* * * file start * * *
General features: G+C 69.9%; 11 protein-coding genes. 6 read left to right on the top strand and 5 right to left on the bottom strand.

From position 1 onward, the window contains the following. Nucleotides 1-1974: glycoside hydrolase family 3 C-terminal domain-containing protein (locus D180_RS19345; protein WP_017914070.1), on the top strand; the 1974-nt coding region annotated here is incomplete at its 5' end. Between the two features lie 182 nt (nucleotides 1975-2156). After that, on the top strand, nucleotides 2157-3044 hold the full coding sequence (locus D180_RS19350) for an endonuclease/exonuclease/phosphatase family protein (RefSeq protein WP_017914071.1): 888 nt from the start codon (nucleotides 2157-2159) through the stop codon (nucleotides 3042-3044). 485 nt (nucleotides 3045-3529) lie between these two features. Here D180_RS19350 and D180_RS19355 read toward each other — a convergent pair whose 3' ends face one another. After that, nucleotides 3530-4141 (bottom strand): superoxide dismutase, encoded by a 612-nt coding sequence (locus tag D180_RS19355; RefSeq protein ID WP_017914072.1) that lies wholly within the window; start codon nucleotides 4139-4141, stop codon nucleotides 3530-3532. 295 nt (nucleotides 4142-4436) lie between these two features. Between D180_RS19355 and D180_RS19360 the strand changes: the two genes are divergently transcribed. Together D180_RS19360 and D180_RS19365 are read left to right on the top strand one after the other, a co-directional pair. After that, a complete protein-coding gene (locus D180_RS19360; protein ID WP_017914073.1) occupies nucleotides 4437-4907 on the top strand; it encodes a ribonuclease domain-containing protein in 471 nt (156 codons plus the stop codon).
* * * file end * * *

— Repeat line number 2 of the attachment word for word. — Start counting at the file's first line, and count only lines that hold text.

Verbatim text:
From position 1 onward, the window contains the following. Nucleotides 1-1974: glycoside hydrolase family 3 C-terminal domain-containing protein (locus D180_RS19345; protein WP_017914070.1), on the top strand; the 1974-nt coding region annotated here is incomplete at its 5' end. Between the two features lie 182 nt (nucleotides 1975-2156). After that, on the top strand, nucleotides 2157-3044 hold the full coding sequence (locus D180_RS19350) for an endonuclease/exonuclease/phosphatase family protein (RefSeq protein WP_017914071.1): 888 nt from the start codon (nucleotides 2157-2159) through the stop codon (nucleotides 3042-3044). 485 nt (nucleotides 3045-3529) lie between these two features. Here D180_RS19350 and D180_RS19355 read toward each other — a convergent pair whose 3' ends face one another. After that, nucleotides 3530-4141 (bottom strand): superoxide dismutase, encoded by a 612-nt coding sequence (locus tag D180_RS19355; RefSeq protein ID WP_017914072.1) that lies wholly within the window; start codon nucleotides 4139-4141, stop codon nucleotides 3530-3532. 295 nt (nucleotides 4142-4436) lie between these two features. Between D180_RS19355 and D180_RS19360 the strand changes: the two genes are divergently transcribed. Together D180_RS19360 and D180_RS19365 are read left to right on the top strand one after the other, a co-directional pair. After that, a complete protein-coding gene (locus D180_RS19360; protein ID WP_017914073.1) occupies nucleotides 4437-4907 on the top strand; it encodes a ribonuclease domain-containing protein in 471 nt (156 codons plus the stop codon).